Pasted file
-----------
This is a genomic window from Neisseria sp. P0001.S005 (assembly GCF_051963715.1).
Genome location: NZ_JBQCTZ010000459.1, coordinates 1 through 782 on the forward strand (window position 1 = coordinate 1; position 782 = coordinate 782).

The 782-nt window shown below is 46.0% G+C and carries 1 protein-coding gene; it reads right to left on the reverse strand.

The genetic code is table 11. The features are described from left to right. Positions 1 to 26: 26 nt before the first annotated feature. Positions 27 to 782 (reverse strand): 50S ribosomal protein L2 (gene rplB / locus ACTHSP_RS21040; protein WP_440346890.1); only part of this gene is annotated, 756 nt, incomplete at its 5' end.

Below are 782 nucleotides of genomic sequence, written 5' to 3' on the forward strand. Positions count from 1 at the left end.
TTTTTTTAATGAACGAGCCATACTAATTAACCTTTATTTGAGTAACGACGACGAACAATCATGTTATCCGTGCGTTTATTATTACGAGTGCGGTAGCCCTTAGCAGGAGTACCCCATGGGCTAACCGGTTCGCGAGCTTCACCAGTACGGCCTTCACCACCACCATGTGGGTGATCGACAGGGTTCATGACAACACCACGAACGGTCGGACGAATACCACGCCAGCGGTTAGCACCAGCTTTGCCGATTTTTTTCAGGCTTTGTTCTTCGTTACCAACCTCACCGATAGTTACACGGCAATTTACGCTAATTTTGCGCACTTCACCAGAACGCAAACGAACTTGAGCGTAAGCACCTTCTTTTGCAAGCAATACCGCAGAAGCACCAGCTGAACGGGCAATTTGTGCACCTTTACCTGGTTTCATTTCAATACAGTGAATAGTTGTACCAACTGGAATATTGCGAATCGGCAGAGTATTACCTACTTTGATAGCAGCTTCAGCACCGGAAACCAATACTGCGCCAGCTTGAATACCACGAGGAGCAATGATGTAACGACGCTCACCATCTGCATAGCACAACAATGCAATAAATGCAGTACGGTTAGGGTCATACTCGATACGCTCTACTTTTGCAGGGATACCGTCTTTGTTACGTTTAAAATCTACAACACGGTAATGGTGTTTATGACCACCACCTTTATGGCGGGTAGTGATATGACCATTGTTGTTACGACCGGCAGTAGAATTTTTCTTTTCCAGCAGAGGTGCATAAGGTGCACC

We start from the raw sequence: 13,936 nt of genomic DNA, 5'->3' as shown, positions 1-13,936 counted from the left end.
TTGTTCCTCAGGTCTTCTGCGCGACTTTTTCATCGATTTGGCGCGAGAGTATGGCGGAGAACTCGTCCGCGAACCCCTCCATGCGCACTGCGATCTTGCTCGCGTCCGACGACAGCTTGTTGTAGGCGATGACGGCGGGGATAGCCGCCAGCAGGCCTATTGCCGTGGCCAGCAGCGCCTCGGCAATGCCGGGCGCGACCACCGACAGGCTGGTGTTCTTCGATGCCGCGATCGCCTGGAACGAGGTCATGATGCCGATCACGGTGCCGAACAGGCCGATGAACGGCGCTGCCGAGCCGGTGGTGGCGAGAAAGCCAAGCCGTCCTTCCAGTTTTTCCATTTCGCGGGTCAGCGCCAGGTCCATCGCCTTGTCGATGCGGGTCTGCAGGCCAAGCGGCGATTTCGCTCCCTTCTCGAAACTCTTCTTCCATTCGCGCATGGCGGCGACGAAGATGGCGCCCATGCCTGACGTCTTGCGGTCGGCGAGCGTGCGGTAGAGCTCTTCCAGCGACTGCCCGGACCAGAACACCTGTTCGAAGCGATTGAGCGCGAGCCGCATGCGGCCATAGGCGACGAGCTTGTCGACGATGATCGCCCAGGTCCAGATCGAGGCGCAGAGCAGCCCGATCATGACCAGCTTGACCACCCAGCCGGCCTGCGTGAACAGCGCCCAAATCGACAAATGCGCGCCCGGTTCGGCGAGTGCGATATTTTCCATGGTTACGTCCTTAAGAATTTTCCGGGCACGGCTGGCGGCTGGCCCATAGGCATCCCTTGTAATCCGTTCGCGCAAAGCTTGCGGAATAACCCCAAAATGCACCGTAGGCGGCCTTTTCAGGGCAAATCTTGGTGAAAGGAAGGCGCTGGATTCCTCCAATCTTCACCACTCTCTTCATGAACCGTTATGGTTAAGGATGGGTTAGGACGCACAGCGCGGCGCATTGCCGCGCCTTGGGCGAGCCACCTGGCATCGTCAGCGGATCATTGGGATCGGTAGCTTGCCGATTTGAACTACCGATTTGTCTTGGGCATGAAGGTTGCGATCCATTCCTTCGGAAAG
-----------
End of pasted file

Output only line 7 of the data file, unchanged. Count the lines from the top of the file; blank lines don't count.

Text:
We start from the raw sequence: 13,936 nt of genomic DNA, 5'->3' as shown, positions 1-13,936 counted from the left end.